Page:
There’s a retail store round the corner from where I live, owned by a husband and wife. In the seven years they’ve had the business, they haven’t gone on a single holiday together, and that’s because they don’t trust their employees enough to leave them in the store alone – not even for a day.
And I know several employers who could easily offer staff convenient working arrangements, such as the opportunity to work from home every now and then – but they won’t do it. For the same reason. Trust. If they can’t see what their employees are doing, they have little faith they’re doing the right thing.
A lack of trust is reflected in the micromanaging boss who excessively scrutinises every decision an employee makes. It’s reflected in the overworked boss who decides to do everything himself (or herself) because no one else could do as good a job. And it’s reflected in the hawkish boss who monitors all that an employee does, ready to swoop and strike at the first sign of transgression.
Almost all of the reputable research conducted on trust has focused on the trust that employees have in their boss. But very few academics have analysed the outcomes that arise when employees are the ones being trusted rather than the ones doing the trusting.
One of the first studies on this topic was published in the Journal of Applied Psychology as recently as 2008. The researchers, over a two-year period, examined 88 retail stores across Canada, with more than 4700 employees involved. They discovered that when leaders trust their staff:
- Sales go up.
- Customer service improves.
- And employees willingly take more responsibility.
So what’s causing the lack of trust that permeates much of business? From a business owner’s perspective, it could just be they have more to lose. Their entire livelihood depends on the success of their venture, and this often makes them paranoid, keen to vigilantly protect what they’ve built.
From a corporate perspective, the cause is different, perhaps attributed to something known as ‘the imposter syndrome’. The imposter syndrome is driven by intense feelings of insecurity. Some leaders feel as though they’re frauds – as though they’re in way over their head – and so in their desperate attempt to mask these harsh self-assessments, they resort to tactics designed to give themselves greater comfort. Tactics that frequently make the problem worse.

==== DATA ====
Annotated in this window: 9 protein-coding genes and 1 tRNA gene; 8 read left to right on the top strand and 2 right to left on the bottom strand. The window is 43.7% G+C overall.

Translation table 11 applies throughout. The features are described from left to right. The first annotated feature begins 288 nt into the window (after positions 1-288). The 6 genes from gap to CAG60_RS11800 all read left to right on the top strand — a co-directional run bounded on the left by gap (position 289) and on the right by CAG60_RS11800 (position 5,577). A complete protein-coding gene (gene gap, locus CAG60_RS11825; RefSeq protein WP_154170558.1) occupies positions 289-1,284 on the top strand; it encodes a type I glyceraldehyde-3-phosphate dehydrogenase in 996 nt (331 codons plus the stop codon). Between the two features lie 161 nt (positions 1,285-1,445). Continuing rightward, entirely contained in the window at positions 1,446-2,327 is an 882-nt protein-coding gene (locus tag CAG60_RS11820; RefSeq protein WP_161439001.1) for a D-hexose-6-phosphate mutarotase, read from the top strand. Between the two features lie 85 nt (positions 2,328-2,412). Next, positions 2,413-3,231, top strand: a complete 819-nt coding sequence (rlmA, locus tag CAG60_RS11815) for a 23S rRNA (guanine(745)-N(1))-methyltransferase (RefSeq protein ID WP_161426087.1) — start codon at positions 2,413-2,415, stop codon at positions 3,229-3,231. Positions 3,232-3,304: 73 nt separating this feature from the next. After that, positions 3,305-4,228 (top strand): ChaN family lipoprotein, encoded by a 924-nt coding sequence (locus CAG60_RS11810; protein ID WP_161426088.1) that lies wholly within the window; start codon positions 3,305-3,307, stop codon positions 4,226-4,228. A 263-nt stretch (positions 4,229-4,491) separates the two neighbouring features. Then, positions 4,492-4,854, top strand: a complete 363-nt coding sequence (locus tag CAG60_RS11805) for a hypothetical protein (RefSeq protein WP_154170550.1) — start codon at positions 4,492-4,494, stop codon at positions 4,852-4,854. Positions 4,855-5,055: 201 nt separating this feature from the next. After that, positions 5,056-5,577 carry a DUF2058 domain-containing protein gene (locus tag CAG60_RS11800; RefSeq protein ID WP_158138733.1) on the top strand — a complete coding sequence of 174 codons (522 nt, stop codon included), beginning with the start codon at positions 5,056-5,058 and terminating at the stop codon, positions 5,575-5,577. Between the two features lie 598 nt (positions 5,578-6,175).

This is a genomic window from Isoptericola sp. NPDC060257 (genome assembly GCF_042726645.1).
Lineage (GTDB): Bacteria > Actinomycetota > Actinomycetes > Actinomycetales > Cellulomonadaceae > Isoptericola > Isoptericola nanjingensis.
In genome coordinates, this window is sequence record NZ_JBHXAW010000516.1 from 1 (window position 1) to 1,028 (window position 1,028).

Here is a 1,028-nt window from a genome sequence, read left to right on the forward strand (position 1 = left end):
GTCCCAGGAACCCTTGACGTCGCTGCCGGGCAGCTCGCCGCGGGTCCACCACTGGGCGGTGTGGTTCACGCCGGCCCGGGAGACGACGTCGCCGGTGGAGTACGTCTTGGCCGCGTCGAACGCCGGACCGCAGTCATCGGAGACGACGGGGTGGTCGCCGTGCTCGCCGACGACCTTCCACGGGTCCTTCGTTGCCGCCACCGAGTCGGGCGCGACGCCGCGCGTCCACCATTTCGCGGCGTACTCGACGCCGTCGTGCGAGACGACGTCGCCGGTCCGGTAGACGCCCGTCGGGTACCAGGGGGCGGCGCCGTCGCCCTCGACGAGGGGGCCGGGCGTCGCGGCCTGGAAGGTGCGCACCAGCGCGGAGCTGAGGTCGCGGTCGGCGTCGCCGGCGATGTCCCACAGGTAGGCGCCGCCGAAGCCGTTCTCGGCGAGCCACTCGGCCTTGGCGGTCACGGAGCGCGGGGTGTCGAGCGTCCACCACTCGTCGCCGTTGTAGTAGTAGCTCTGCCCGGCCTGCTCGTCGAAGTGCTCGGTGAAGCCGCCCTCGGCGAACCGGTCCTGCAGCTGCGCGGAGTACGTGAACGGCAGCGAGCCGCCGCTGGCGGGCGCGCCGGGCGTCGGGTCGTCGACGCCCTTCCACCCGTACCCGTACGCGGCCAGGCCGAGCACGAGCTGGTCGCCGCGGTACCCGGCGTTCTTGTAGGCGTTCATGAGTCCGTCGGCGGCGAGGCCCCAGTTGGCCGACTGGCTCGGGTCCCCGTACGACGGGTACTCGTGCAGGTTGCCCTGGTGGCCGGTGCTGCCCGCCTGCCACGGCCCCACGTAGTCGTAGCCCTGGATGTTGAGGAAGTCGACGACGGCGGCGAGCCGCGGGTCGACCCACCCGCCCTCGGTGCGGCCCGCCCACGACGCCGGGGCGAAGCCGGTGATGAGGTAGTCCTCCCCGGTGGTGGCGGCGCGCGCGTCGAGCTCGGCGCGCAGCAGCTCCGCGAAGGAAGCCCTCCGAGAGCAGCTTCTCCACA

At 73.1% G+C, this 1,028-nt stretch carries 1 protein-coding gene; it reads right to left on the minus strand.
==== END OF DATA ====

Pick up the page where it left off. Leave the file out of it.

A consequence of these tactics is that they no longer trust their employees. Or, even if they do genuinely trust them, the employees don’t feel trusted. Instead, they feel fiercely monitored, persistently questioned, oppressively managed.
This level of distrust is, of course, reciprocated. In the excellent book, The Speed of Trust, Stephen Covey apportions the existence of unionism directly to the dearth of trust that proliferates workplaces. If employees and leaders sincerely trusted each other, there wouldn’t be a need for such collectivism.
Covey also quotes a former CEO of a steel company who was commenting on a move his organisation made to abandon many company policies: “We felt that a lot of the procedures in many organisations were designed to catch the 3 per cent who were trying to cheat in one way or another. We decided to design our rules for the 97 per cent we can trust.”
So that’s the key, really. Scrap excessive policies. Give employees the freedom to make decisions. Delegate more. Step back. You’ll be burned, maybe. But, if you believe the theory and the empirical evidence, the trust you give will be returned with greater performance.
All of that assumes distrust arises due to the fault of the leader. It could also be that trust is lacking because employees have trashed it. Taking sickies, missing deadlines, performing poorly, arriving late, gossiping – that kind of thing. The best leaders, though, look inwardly first.
Is trust an issue in your workplace? If so, how?
Follow James Adonis on Twitter: @jamesadonis